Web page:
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Columbus Ohio Family Legal Blog

Could more debt lead to bankruptcy?

Debt is sometimes hard to avoid. Even for the most well-seasoned and responsible consumer, a bit of debt here and there can quickly snowball into something much larger. Is it all bad news, though? While consumer debt is currently rising higher than expected, it is unclear how it might affect future bankruptcy filings.

In Nov. 2018, consumers in Ohio and across the rest of the nation added $22.1 billion to their debt. This was apparently a much higher increase than experts had originally predicted. Added to the $25 billion in debt that consumers tacked on in October of the same year, and some people might be starting to feel the pinch of monthly repayments.

What are the benefits of dissolution?

Ending a marriage does not have to be a messy, contentious affair. In fact, many Ohio couples hope to remain on friendly terms, whether for their children or simply because they appreciate each other's friendship. Although popular media often portrays couples battling it out over property, support payments and other matters, you can reach the same results -- ending your marriage -- through dissolution. 

Compared to divorce, dissolution is a more peaceful approach to things. Instead of going through the court, you and your soon-to-be ex can reach an agreement on your own. In your agreement you must address the following and more: 

  • Child custody, both physical and legal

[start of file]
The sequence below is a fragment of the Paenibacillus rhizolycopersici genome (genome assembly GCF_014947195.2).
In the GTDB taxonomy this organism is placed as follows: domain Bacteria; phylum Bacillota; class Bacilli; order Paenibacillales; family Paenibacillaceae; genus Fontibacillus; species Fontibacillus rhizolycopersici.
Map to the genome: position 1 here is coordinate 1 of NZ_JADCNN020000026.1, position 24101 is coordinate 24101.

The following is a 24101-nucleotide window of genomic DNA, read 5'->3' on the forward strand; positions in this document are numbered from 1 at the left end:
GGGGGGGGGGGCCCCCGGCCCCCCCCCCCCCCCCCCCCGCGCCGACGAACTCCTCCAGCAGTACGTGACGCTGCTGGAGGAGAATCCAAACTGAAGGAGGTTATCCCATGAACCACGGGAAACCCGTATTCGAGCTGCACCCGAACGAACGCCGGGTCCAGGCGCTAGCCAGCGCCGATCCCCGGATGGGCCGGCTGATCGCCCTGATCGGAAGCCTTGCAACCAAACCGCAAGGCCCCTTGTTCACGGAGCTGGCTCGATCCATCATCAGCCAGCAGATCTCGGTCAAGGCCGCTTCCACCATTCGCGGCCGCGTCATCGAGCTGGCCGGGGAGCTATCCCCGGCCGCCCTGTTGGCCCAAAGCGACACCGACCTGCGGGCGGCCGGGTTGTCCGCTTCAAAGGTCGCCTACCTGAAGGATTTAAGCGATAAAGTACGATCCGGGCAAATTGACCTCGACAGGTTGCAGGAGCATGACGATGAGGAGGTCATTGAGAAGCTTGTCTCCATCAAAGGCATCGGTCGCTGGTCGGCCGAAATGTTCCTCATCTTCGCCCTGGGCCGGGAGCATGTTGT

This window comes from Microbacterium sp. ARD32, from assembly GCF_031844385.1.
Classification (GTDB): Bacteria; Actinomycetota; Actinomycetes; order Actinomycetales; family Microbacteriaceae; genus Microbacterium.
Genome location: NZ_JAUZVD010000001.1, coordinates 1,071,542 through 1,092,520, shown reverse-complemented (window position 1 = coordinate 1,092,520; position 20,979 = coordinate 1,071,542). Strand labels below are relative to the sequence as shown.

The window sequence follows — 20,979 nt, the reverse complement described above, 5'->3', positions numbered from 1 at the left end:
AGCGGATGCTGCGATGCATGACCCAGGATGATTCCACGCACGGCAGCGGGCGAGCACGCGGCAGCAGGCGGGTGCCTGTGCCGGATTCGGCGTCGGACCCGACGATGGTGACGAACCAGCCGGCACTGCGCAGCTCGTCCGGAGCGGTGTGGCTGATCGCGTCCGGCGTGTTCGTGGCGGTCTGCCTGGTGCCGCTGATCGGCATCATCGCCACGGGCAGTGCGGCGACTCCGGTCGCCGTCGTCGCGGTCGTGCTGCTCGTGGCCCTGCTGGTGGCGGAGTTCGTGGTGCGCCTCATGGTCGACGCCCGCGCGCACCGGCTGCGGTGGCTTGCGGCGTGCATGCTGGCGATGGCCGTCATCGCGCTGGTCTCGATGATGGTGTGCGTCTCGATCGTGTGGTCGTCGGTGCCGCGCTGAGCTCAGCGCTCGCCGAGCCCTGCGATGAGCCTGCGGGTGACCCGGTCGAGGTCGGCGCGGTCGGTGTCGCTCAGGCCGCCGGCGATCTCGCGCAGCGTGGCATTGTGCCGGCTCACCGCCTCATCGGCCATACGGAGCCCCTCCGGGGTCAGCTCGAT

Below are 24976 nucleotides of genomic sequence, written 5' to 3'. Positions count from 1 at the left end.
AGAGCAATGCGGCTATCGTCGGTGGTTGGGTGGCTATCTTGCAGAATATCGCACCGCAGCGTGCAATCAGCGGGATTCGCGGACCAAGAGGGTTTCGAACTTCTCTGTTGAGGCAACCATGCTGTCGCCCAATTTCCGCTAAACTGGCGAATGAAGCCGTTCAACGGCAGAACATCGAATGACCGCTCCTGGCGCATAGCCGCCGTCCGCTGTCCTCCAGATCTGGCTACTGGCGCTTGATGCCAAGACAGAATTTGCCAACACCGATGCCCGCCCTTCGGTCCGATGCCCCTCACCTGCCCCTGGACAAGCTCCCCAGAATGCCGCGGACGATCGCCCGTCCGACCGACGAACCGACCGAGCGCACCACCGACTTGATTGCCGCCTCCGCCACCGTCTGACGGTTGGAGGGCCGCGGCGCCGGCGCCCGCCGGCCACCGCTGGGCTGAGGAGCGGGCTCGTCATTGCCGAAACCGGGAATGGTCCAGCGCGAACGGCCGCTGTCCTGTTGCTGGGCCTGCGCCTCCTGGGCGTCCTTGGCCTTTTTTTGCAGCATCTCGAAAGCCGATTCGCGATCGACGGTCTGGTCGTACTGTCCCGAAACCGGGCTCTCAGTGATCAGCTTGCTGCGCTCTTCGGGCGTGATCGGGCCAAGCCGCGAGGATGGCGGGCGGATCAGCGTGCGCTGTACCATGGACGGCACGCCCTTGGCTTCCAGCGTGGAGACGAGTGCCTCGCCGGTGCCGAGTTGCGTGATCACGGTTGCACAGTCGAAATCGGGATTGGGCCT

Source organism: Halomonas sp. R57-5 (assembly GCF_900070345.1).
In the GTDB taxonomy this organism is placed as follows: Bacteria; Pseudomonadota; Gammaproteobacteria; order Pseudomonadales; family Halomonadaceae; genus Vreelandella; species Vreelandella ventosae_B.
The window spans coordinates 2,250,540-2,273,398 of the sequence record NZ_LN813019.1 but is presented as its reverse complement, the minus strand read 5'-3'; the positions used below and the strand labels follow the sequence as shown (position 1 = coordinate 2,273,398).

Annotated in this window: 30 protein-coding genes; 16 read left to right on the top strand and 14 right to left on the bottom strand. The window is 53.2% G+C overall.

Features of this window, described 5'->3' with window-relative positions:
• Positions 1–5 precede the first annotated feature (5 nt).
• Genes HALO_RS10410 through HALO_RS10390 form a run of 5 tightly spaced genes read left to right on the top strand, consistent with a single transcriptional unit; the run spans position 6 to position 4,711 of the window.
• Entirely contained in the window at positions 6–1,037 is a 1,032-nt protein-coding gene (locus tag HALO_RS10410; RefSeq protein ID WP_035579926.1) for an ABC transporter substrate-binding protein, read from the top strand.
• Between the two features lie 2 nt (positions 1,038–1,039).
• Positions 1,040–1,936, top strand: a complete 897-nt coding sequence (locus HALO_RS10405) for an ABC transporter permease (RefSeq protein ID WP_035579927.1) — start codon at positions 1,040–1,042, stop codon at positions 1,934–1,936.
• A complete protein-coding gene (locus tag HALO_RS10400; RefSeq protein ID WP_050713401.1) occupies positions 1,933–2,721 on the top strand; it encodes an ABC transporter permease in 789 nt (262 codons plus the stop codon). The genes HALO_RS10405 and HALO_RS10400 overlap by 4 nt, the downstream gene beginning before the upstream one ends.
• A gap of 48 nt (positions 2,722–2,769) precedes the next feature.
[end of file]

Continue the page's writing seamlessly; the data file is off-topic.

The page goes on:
• Parenting plan 
  • Child support 
  • Property and debt division 
  • Spousal support 
  • Legal fees 

How can I make child custody and visitation easier?

Starting a new life in the new year can be exhilarating for some people in Ohio, but not for everyone. As recently or soon-to-be divorced parents try to get used to their new normal, making sure their child custody and visitation schedules work well is essential. In some cases, this means putting in a little extra effort outside the confines of the custody agreement.

Co-parenting -- or working together with an ex-spouse -- can be difficult, but it is often worthwhile. Divorced parents who maintain similar expectations and consistent rules between households can make it easier for their children to adjust to their new normal. Since watching their parents divorce might be one of the biggest changes they will ever experience, co-parenting with a focus on consistency can help everyone involved adjust.

Six New Year's goals for those beginning to end their marriage